This is a full account of my dealings with Mr. Wickham. Should you require additional testimony, you may look to Colonel Fitzwilliam. If you hate me so much that my assertions hold no weight, you may rely upon him to tell you the truth of the matter. I shall endeavor to get this letter to you this morning. I will only add, God bless you.
With that, the “big news bombshell” letter had officially overwhelmed Elizabeth. She had so many feelings that she didn’t know what she felt, but inevitably they were burbling to the surface of her brain as she read Darcy’s words.
His assertions regarding her sister left her wishing that his laundress would lose the mate to every single pair of his socks and that his shoes would forever give him blisters. He expressed no remorse for ruining her dearest sister’s happiness: To Lizzie’s mind, this was completely unforgivable.
Then she read his account of Wickham, and the more that she read, the more it began to make sense, and frighteningly so She started by telling herself “This can’t be true. Darcy is full of lies. Even now, he’s doing his very best to ruin Wickham’s life and reputation. Once a scumbag, always a scumbag!” However, the mix of her experiences and Darcy’s accounts helped her to piece together a clearer understanding of Wickham’s character, and she began to see more of the monster behind the suave, well-spoken man in uniform. Wickham had been so convincing when he had spoken of how the Darcy family had treated him; Lizzie had been thoroughly taken in by his charms.
Balderdash. She thought. If he had lied so easily to me, by all logic, Darcy’s story becomes more and more plausible.
And yet… to Lizzie’s mind, the business regarding Miss Darcy did require confirmation from Colonel Fitzwilliam. Yet, the more she thought about how that conversation would begin, the more she realized that she had no desire to put either her or the Colonel through THAT awkwardness.
Looking back on her first meeting with Wickham at Mr. Phillips, Lizzie was finally struck with the impropriety of Wickham’s confessions to her, when at that time she was a complete stranger to him. She realized that until Darcy left town, she was the only one who had heard Wickham’s account, but as soon as the Darcy family had left, the entire town had heard of how Wickham was “mistreated.” She then realized that she had been blinded by her first encounter with Wickham and had allowed his account to affect the manner in which she interacted with and perceived Darcy.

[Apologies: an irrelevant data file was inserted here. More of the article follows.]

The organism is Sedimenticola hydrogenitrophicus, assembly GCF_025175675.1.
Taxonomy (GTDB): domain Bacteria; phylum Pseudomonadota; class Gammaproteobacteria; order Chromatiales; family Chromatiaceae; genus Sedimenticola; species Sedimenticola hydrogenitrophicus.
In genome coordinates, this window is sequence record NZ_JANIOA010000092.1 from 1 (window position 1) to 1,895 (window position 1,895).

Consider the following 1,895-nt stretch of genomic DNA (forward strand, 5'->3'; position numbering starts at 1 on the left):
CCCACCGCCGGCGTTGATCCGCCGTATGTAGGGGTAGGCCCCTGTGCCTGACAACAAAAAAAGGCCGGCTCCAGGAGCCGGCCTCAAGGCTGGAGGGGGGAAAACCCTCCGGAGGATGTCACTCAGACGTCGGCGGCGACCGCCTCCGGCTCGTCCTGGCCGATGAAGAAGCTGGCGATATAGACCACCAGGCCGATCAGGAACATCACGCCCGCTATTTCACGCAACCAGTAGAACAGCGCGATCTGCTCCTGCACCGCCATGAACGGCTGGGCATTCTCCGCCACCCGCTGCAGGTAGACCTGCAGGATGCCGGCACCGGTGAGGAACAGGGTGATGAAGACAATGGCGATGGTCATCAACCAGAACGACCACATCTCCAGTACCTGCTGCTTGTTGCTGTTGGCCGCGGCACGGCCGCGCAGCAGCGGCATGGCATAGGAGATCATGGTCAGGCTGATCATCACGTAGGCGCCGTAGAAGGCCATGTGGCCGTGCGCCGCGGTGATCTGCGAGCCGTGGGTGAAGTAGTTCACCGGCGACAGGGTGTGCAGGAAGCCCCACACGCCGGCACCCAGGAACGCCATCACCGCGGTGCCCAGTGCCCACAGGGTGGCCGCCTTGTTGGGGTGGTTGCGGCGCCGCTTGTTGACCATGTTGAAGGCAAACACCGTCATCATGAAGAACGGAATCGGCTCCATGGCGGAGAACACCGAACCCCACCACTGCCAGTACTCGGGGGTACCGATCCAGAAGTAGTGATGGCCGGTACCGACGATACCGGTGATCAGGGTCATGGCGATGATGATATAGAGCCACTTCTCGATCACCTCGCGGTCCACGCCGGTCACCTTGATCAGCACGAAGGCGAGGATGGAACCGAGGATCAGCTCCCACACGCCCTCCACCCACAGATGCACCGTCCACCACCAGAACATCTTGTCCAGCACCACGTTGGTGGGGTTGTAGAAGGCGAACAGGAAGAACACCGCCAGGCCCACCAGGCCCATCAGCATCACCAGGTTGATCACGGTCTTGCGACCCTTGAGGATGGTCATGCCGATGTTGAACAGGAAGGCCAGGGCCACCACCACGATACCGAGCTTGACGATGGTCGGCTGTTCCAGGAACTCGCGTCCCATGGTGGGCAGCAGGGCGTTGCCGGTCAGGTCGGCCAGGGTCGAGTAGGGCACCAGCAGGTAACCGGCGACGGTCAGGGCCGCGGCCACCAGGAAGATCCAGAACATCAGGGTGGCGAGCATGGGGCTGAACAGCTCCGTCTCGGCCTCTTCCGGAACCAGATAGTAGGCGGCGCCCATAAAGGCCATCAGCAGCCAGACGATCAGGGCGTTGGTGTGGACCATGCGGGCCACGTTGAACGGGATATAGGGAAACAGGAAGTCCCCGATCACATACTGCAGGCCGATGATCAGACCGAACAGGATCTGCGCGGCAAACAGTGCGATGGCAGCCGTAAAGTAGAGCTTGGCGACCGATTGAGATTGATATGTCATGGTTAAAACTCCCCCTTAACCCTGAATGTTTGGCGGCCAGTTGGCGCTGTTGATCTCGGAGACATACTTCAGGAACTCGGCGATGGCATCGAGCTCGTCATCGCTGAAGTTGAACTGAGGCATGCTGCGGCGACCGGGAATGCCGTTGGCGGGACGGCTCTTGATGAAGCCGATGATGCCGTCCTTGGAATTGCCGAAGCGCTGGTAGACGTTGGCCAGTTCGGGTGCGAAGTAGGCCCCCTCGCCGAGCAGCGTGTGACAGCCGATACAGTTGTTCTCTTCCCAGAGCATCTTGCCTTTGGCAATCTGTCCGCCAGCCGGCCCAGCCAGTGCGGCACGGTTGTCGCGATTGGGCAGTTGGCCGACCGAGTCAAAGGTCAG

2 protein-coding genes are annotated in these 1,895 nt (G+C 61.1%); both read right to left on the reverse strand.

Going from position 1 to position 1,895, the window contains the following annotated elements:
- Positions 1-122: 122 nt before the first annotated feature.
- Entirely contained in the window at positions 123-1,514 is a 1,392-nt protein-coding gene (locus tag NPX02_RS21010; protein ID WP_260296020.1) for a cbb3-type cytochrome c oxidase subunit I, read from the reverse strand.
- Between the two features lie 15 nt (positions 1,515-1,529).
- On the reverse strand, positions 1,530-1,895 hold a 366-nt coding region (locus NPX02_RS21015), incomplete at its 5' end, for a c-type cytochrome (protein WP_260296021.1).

Thinking of either gentleman left Lizzie uncomfortably aware of her own prejudices, vanity, pride, and absurd partiality. She began muttering to herself maniacally as she walked furiously through the countryside, obsessively poring over the letter.
“I have been a complete jerk. I’m a huge jerk! I, who prided myself on my discernment… how humiliating! But now that I think about it, I probably deserved it... Love blinded me but it was my vanity that put the final nail in the coffin of my sense. I was pleased with the affection of one and displeased with being neglected by the other. Until this moment, I never knew myself.”
She read and re-read the letter. Each line seemed to give her a new embarrassing epiphany regarding the conduct of herself and her family. Eventually, mind buzzing and feet weary, Lizzie made her way home, determined to fake cheerfulness for the sake of her family, only to discover that first Darcy, and then Colonel Fitzwilliam had called for her in her absence. Darcy had stayed only a few minutes, but Colonel Fitzwilliam had waited for her for at least an hour. Lizzie feigned regret at missing him, but truthfully, she was filled with relief. She had too much to process. The only thing she could think of was her letter.
This week's chapters were written by Kylie Rose, who will be playing Lydia Bennet in our upcoming production. Read her bio here.
NEXT WEEK: Further attempts to NOT strangle Mr. Collins while he rambles, and A Jangley Update!
Caitlin Lushington is the Co-Artistic Director of the Enso Theatre Ensemble, a teacher, director, and actress. Sometimes she works too hard, sometimes she forgets things, and she strives to put the car keys back in the same place every time. She drinks tea every morning from her TARDIS mug and "Mr. Tea" diffuser. She loves the morning and wishes she had a photographic memory, so she could remember the names of every person she meets.